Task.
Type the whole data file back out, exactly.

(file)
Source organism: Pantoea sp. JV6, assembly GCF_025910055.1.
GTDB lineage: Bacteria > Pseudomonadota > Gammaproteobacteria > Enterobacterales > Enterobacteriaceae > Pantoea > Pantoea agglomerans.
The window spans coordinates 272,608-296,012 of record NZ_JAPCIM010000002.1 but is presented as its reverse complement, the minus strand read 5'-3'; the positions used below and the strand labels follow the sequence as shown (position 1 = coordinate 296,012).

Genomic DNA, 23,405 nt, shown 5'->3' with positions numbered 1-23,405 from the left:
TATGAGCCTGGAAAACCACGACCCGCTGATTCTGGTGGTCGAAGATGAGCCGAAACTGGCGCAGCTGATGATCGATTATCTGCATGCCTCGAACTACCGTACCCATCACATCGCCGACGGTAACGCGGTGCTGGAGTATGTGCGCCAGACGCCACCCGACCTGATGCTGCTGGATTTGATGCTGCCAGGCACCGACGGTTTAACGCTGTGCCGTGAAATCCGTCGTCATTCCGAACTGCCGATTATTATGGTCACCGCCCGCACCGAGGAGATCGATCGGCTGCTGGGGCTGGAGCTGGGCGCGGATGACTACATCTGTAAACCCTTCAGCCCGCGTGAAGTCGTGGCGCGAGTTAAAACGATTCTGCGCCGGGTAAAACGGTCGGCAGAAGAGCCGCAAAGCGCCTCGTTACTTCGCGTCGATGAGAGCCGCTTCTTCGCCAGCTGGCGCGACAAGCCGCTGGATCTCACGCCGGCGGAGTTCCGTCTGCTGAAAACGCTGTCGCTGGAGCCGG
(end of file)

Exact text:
Source organism: Pantoea sp. JV6, assembly GCF_025910055.1.
GTDB lineage: Bacteria > Pseudomonadota > Gammaproteobacteria > Enterobacterales > Enterobacteriaceae > Pantoea > Pantoea agglomerans.
The window spans coordinates 272,608-296,012 of record NZ_JAPCIM010000002.1 but is presented as its reverse complement, the minus strand read 5'-3'; the positions used below and the strand labels follow the sequence as shown (position 1 = coordinate 296,012).

Genomic DNA, 23,405 nt, shown 5'->3' with positions numbered 1-23,405 from the left:
TATGAGCCTGGAAAACCACGACCCGCTGATTCTGGTGGTCGAAGATGAGCCGAAACTGGCGCAGCTGATGATCGATTATCTGCATGCCTCGAACTACCGTACCCATCACATCGCCGACGGTAACGCGGTGCTGGAGTATGTGCGCCAGACGCCACCCGACCTGATGCTGCTGGATTTGATGCTGCCAGGCACCGACGGTTTAACGCTGTGCCGTGAAATCCGTCGTCATTCCGAACTGCCGATTATTATGGTCACCGCCCGCACCGAGGAGATCGATCGGCTGCTGGGGCTGGAGCTGGGCGCGGATGACTACATCTGTAAACCCTTCAGCCCGCGTGAAGTCGTGGCGCGAGTTAAAACGATTCTGCGCCGGGTAAAACGGTCGGCAGAAGAGCCGCAAAGCGCCTCGTTACTTCGCGTCGATGAGAGCCGCTTCTTCGCCAGCTGGCGCGACAAGCCGCTGGATCTCACGCCGGCGGAGTTCCGTCTGCTGAAAACGCTGTCGCTGGAGCCGG